Review: Oh look, ANOTHER book that involves a missing person or persons! The good news is that once this is done we’ll kind of move away from that theme, at least for awhile. Because let’s be fair, this theme is totally a no brainer for the thriller and grit lit genre. So our most recent missing person story is “All the Missing Girls” by Megan Miranda. This one almost made my highlights list in June, and even though it was eeked out at the last minute I still put it on request, because the buzz is that this could become another huge runaway hit. And yeah, I guess I agree with that. But unfortunately, it fell short of other grit lit books that I have read. Yes, it has a very cool frame in how it’s told, as Miranda decides to tell the main arc of the story backwards. We start at Day 15 of Annaleise’s disappearance, and work out way back to Day 1, peppering flashbacks to Corinne’s disappearance as well. A pretty strong gimmick, but the problem with gimmicks is that sometimes that is all a product has going for it. And sadly, I think that if “All the Missing Girls” was told in linear order, it wouldn’t stand out.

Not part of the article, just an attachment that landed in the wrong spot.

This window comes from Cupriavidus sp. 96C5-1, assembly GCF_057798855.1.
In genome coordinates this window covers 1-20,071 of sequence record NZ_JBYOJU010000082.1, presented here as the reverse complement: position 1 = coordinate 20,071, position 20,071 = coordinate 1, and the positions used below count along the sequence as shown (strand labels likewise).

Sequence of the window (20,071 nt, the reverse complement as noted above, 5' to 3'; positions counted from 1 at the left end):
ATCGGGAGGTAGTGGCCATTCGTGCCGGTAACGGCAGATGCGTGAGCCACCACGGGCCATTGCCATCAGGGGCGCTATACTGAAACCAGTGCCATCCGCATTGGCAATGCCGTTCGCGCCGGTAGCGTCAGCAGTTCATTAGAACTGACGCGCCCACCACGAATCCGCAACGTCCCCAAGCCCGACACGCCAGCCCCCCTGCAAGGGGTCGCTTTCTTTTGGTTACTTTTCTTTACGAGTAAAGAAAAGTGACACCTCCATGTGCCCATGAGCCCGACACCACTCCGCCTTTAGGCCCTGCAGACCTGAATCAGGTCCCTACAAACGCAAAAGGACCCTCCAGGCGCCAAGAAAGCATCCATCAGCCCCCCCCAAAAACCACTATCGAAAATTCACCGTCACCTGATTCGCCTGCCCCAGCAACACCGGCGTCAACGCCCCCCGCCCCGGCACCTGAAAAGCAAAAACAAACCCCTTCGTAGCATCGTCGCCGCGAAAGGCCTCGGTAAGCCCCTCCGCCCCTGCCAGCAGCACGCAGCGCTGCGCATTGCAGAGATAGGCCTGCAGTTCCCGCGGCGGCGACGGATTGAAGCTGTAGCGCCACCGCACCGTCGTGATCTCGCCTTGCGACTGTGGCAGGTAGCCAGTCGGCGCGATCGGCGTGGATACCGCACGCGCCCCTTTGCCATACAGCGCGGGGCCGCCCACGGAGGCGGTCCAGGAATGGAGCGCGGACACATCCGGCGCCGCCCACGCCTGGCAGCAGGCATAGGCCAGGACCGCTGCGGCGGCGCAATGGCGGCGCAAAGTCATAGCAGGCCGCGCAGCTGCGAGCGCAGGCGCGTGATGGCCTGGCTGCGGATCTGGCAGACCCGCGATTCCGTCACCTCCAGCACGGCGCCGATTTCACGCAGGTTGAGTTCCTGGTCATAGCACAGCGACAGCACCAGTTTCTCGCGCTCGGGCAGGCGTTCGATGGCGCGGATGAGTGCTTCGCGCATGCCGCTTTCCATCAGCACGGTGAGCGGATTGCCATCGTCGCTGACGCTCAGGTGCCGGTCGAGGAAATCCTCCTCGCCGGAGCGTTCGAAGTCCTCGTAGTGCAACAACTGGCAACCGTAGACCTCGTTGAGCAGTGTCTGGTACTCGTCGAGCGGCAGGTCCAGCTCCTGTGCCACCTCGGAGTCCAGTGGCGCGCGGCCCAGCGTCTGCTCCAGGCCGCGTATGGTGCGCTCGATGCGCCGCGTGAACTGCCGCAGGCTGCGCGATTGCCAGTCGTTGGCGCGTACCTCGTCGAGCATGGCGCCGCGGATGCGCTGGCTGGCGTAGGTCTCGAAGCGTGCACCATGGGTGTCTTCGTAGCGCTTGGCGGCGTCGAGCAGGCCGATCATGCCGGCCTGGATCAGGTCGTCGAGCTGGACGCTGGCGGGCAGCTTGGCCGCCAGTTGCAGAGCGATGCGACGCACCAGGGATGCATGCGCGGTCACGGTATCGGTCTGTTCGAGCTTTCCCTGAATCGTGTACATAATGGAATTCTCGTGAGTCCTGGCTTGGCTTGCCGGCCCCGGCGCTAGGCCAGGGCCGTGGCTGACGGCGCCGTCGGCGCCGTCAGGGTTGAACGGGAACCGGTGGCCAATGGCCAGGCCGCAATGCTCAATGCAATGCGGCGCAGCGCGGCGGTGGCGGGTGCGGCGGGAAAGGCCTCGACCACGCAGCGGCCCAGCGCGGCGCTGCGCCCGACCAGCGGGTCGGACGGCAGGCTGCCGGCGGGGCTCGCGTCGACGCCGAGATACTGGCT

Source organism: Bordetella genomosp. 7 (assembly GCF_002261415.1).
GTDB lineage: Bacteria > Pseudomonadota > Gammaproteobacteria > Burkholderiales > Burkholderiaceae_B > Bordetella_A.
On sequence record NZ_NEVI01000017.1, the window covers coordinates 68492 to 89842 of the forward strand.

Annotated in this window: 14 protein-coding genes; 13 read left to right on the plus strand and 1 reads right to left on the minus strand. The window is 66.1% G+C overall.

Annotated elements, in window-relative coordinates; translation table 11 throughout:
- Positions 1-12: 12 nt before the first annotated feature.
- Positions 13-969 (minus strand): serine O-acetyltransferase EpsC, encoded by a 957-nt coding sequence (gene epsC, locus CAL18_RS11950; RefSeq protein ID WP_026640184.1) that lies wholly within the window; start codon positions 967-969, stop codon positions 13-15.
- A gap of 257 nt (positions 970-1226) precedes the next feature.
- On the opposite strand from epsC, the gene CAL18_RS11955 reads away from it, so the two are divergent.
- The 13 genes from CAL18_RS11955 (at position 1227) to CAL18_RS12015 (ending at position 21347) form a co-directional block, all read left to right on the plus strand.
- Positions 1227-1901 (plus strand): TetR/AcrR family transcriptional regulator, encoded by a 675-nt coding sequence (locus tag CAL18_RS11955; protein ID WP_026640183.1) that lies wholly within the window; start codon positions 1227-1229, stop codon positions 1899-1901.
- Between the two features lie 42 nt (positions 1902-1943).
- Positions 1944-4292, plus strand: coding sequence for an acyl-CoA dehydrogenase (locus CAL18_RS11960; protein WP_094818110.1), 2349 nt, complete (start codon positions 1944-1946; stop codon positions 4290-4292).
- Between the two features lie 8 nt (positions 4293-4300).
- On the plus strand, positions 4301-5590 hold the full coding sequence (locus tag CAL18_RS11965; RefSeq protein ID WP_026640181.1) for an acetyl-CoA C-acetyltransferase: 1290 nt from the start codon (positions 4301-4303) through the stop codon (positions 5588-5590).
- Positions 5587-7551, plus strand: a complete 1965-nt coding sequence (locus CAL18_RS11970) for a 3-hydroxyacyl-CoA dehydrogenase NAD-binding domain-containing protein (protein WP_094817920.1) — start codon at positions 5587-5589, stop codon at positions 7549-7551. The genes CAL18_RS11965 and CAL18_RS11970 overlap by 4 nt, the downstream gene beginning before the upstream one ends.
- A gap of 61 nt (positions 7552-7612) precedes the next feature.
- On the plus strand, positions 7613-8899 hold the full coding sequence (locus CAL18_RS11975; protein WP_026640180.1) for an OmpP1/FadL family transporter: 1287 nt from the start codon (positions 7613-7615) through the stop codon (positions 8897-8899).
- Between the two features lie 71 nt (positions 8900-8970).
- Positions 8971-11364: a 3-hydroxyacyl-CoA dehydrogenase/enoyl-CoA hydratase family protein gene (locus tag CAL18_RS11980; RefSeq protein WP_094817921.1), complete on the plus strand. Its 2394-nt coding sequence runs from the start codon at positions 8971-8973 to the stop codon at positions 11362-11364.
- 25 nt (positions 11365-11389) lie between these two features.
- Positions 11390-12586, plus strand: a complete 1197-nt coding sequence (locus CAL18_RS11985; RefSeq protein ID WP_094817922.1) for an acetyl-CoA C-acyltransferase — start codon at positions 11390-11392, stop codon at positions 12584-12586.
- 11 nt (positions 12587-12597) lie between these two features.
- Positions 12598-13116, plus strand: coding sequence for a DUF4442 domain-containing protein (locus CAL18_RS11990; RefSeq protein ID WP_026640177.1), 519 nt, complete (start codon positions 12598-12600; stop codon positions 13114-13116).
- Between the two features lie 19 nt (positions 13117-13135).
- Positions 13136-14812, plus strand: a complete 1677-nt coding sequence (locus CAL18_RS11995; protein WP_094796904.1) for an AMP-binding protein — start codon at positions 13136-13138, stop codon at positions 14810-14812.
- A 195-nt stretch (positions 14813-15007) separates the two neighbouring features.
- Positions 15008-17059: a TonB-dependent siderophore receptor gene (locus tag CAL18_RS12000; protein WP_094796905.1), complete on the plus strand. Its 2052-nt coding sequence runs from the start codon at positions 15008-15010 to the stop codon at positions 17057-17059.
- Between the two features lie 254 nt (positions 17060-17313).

Nic is the standard main character in this genre: she’s emotionally a mess, she is stuck in a past that she tries to escape, and she can’t see past her current, bad situation, which them causes harm to those in her new life. It’s a character archetype in these stories that is getting a little old. I mean, the moment that she said that she had a handsome, smart, wonderful fiance named Everett I knew that poor Everett was going to be run through the ringer thanks to her shenanigans. I don’t know what rule has been written that says that these damaged women need to treat everyone who cares about them like crap, but Nic holds fast to it. Sometimes it’s done well and you can see the flaws in their loved ones who just don’t (or won’t) understand them, but in this one I just felt bad for Everett because Nic is a trainwreck. She has a strained relationship with her brother, she is still hung up on her ex boyfriend Tyler (who is ALSO a walking trope as the puppy eyed ex boyfriend whose candle still burns bright for his lost lady love), and she misses her frenemy Corinne in spite of the fact that Corinne was just the worst. Protagonists like this are so hard for me to like, because while I like that these women aren’t perfect and are complex and can be complete messes a la the guys in “True Detective” or something, it’s getting a little old.